flexibilities during the transition period to engage in technological
development and ensuring access to affordable goods to its citizens.
China said that it recognised that LDCs faced constraints and needed
maximum flexibility to meet their developmental challenges, expressing
hope that the extension will give maximum flexibility to LDCs, to
address access to essential goods that would allow them to participate
more effectively in the global trading system.
South Africa, in expressing support for the transition period, said
that the circumstances that gave rise to the transition period had
not changed and that LDCs face resource and human constraints, weak
innovative capacities, adding that this makes a strong case for an
extension which should remain in force as long as a country remains
Bolivia also expressed support for the LDC request and draft decision
text on the basis that it was reasonable as the data showed that LDCs'
situation had worsened. It also pointed out that intergovernmental
organisations and NGOs had expressed their support for the transition
period. It stressed that the issue of extension should not be considered
as part of the package of issues that will be held at the WTO Ministerial
Conference in Bali (in December 2013), adding that the issue pertains
to the regular work of the TRIPS Council.
Cuba also supported the LDC request. It similarly stressed that it
was not an issue that should be linked to the WTO Ministerial Conference
Rwanda, a member of the LDC Group, reiterated that the economic situation
of LDCs had not changed, the technological base has not been developed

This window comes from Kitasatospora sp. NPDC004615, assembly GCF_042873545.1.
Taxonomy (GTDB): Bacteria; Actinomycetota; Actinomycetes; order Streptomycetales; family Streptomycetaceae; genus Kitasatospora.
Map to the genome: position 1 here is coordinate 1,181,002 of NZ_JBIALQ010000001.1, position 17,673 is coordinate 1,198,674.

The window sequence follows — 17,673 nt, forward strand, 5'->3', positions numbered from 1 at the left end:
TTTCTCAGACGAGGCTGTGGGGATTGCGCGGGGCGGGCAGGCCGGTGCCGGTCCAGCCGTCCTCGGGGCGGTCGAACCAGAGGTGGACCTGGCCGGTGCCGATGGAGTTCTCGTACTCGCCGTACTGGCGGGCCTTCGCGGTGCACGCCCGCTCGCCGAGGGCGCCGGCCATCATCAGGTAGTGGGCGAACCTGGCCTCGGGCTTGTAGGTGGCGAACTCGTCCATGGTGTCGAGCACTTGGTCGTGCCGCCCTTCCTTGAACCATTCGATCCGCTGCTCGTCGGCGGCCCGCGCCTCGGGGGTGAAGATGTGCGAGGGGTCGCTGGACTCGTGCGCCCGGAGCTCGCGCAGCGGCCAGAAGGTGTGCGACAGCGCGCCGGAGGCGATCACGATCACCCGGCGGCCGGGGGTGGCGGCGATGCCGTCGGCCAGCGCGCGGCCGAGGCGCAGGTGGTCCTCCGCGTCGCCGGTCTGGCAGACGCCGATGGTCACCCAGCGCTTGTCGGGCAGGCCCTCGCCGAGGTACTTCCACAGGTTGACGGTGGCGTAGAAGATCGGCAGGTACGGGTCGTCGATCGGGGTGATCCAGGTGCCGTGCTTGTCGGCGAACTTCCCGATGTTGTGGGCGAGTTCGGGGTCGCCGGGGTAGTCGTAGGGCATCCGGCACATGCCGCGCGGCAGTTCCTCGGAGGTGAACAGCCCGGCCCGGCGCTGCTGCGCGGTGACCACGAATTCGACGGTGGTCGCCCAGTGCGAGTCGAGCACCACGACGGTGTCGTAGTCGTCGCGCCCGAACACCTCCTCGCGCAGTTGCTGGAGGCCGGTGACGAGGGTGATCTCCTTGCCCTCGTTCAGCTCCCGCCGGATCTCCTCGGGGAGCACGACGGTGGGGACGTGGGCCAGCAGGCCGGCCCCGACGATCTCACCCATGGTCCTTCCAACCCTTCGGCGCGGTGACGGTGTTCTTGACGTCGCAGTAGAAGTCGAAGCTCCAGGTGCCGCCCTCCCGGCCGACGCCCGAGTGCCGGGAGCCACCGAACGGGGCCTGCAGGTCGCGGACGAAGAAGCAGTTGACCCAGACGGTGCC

due to lack of technological infrastructure, qualified personnel,
necessary skills and lack of technology transfer. This is evidenced
by the composition of exports which is dominated by a handful of commodities
without any technological and skills intensive products, adding that
the share of LDCs in total trade was 3% in 1954 compared to the current
share of only 1%!
Referring to the language of Article 66.1 of TRIPS, Rwanda said that,
"all WTO Members including developed countries have a legal obligation
to accept the proposed decision text."
It stressed that conditions attached to the previous extension in
IP/C/40 especially the no-roll-back clause "should and shall
not" be attached to the current decision text, adding that the
LDC group's request is a new request under Article 66.1 and thus LDCs
are NOT bound by the conditions of the previous decision. The "no-roll-back"
clause severely hindered use of the flexibilities by LDCs, Rwanda
said, adding that such a provision was provided for in TRIPS Article
65.5 but it pertained only to developing countries, and not to LDCs.
Rwanda also stressed that the transition period provided by Article